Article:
Sunday, November 9, 2008

Boat Quest, Part 12

Book of Boat Designs by Glen-L Marine DesignsIn Boat Quest, Part 2, I mentioned a catalog of boat plans that Phil LeBoutillier had shown me back in 1996. I thought it was Fifty Wooden Boats, published by WoodenBoat, but I was wrong. I found my copy of the catalog recently while going through a box of stuff in the garage. It was the Book of Boat Designs by Glen-L Marine Designs, and its front cover appears in the image above. (Click the images for full-size views.)

Dinky dinghy from Book of Boat Designs by Glen-L Marine DesignsI flipped through the catalog and quickly found the plans that Phil had ordered for building a plywood dinghy, "Dinky," for his trawler in the Bahamas. I flipped further and found my dream plans, for the "Amigo," a fiberglass or strip-planked wooden 28-foot sloop (22 feet without the bowsprit) that I thought I could build in a large garage.

Looking back on my thinking of that time, I have to ask, what was I thinking? Build a large, heavy sailboat in seriously landlocked Colorado? Even if I could complete the project, how would I get the thing to water? The plans call the Amigo "a trailerable offshore cruiser," which is an oxymoron if I ever heard one. The listed displacement is over 5000 pounds! Forgetting the trailering idea, it would probably cost more to transport the boat than it would to buy a modest fiberglass fixer-upper in a coastal area.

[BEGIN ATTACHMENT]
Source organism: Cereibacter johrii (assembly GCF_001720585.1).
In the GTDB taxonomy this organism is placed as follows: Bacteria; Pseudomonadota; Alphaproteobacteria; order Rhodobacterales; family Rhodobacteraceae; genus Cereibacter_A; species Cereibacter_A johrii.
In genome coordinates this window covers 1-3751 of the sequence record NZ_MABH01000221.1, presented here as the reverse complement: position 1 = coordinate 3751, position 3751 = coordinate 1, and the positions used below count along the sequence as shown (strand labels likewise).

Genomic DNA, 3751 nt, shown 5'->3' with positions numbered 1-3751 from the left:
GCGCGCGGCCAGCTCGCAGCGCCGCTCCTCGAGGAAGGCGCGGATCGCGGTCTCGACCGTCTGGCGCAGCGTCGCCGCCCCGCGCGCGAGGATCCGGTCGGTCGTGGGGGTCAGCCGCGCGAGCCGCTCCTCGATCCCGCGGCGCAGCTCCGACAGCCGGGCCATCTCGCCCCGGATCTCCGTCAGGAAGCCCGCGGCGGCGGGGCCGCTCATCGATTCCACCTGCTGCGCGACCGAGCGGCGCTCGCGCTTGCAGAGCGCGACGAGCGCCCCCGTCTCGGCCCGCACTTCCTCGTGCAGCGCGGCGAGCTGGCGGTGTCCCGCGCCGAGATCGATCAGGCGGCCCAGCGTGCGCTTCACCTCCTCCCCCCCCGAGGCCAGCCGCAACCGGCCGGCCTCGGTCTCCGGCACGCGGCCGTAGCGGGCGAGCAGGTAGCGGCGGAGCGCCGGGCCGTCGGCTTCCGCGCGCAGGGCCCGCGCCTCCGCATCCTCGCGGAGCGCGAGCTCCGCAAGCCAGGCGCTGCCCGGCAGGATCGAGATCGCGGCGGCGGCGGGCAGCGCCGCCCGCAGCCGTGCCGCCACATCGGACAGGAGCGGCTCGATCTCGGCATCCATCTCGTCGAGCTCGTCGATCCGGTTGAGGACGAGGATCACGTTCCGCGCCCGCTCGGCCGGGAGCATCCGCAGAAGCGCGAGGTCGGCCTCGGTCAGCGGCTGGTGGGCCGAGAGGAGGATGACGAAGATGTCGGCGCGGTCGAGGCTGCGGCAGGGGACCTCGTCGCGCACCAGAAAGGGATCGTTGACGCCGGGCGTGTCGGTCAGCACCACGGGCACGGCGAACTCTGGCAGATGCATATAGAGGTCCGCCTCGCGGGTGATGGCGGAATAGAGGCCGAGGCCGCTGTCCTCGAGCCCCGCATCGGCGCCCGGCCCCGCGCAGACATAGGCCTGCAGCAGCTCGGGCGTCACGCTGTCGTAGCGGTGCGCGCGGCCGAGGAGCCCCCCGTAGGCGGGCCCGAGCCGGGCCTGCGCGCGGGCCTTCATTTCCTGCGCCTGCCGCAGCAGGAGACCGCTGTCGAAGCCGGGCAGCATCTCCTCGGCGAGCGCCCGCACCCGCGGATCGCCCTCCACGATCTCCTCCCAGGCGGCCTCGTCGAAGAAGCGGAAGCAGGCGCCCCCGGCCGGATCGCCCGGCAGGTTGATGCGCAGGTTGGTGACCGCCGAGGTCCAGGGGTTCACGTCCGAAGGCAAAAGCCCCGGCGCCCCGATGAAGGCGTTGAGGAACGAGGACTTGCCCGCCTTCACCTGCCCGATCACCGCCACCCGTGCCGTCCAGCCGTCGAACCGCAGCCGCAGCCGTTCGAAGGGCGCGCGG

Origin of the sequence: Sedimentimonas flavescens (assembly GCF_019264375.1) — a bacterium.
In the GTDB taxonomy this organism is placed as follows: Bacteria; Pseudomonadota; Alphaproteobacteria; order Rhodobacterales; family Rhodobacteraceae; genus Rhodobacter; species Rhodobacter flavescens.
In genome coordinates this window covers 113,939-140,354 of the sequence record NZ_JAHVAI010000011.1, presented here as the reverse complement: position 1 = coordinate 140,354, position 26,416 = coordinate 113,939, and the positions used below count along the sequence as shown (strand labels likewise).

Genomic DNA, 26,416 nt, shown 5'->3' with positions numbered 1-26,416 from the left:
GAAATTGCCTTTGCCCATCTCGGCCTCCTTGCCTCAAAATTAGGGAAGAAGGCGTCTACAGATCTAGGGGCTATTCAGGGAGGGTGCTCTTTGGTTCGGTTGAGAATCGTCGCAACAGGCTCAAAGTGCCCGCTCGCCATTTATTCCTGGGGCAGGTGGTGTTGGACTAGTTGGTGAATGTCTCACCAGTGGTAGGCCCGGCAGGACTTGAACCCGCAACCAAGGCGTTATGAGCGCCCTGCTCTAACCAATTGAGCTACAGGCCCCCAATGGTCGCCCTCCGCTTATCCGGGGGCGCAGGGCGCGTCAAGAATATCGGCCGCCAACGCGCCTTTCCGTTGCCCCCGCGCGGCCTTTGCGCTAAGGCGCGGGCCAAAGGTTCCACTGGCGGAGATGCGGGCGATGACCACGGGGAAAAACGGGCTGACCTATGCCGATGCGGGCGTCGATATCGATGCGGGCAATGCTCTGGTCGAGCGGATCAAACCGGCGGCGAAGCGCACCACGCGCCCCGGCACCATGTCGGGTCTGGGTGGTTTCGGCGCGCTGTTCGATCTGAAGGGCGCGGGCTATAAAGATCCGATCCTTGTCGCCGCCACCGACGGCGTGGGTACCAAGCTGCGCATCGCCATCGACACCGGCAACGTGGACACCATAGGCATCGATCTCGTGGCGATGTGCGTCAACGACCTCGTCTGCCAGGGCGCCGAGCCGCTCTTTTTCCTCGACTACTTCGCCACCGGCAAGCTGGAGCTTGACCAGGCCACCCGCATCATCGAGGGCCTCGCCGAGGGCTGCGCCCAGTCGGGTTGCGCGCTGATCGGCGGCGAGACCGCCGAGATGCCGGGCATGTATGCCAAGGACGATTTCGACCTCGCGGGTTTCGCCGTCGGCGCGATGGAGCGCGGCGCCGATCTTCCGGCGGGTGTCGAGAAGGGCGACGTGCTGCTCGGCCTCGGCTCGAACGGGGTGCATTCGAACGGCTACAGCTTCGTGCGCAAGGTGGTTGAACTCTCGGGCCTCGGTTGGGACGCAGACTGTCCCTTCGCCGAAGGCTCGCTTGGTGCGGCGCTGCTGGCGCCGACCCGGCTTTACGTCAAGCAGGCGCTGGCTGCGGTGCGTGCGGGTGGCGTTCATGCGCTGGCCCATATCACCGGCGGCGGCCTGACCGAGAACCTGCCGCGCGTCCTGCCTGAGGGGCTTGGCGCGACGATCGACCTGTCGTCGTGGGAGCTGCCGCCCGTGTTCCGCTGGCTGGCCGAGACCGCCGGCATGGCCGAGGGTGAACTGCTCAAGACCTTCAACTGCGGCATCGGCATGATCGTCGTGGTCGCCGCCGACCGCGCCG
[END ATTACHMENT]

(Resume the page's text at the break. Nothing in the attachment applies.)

Amigo sloop from Book of Boat Designs by Glen-L Marine DesignsThat boat-building dream was even more fanciful than the circum-navigation one. No wonder it soon gave way to the obsession with the MacGregor 26 and the other boats that followed. But, you know, if I ever do get a boat, it's going to need a dinghy and nothing says that that dinghy needs to be an inflatable. Maybe I should put the catalog away in a safe place, just in case.

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